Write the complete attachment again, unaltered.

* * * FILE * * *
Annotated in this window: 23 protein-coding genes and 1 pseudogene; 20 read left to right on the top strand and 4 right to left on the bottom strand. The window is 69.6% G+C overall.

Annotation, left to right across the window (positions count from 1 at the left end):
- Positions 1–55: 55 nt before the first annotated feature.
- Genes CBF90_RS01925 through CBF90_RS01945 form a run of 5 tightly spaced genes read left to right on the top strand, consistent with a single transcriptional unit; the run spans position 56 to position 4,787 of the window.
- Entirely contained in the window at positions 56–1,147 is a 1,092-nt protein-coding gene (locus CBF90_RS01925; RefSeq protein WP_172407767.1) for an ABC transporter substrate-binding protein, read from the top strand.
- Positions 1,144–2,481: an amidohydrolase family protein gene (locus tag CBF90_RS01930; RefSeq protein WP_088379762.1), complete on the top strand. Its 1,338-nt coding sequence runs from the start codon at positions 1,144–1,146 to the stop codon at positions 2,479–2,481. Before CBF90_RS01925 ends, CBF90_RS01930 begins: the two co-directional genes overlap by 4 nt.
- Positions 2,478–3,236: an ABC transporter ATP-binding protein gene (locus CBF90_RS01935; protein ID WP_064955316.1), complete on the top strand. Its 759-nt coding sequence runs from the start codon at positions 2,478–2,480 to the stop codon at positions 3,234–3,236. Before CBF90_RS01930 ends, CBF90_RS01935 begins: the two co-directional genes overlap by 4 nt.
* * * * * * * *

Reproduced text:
Annotated in this window: 23 protein-coding genes and 1 pseudogene; 20 read left to right on the top strand and 4 right to left on the bottom strand. The window is 69.6% G+C overall.

Annotation, left to right across the window (positions count from 1 at the left end):
- Positions 1–55: 55 nt before the first annotated feature.
- Genes CBF90_RS01925 through CBF90_RS01945 form a run of 5 tightly spaced genes read left to right on the top strand, consistent with a single transcriptional unit; the run spans position 56 to position 4,787 of the window.
- Entirely contained in the window at positions 56–1,147 is a 1,092-nt protein-coding gene (locus CBF90_RS01925; RefSeq protein WP_172407767.1) for an ABC transporter substrate-binding protein, read from the top strand.
- Positions 1,144–2,481: an amidohydrolase family protein gene (locus tag CBF90_RS01930; RefSeq protein WP_088379762.1), complete on the top strand. Its 1,338-nt coding sequence runs from the start codon at positions 1,144–1,146 to the stop codon at positions 2,479–2,481. Before CBF90_RS01925 ends, CBF90_RS01930 begins: the two co-directional genes overlap by 4 nt.
- Positions 2,478–3,236: an ABC transporter ATP-binding protein gene (locus CBF90_RS01935; protein ID WP_064955316.1), complete on the top strand. Its 759-nt coding sequence runs from the start codon at positions 2,478–2,480 to the stop codon at positions 3,234–3,236. Before CBF90_RS01930 ends, CBF90_RS01935 begins: the two co-directional genes overlap by 4 nt.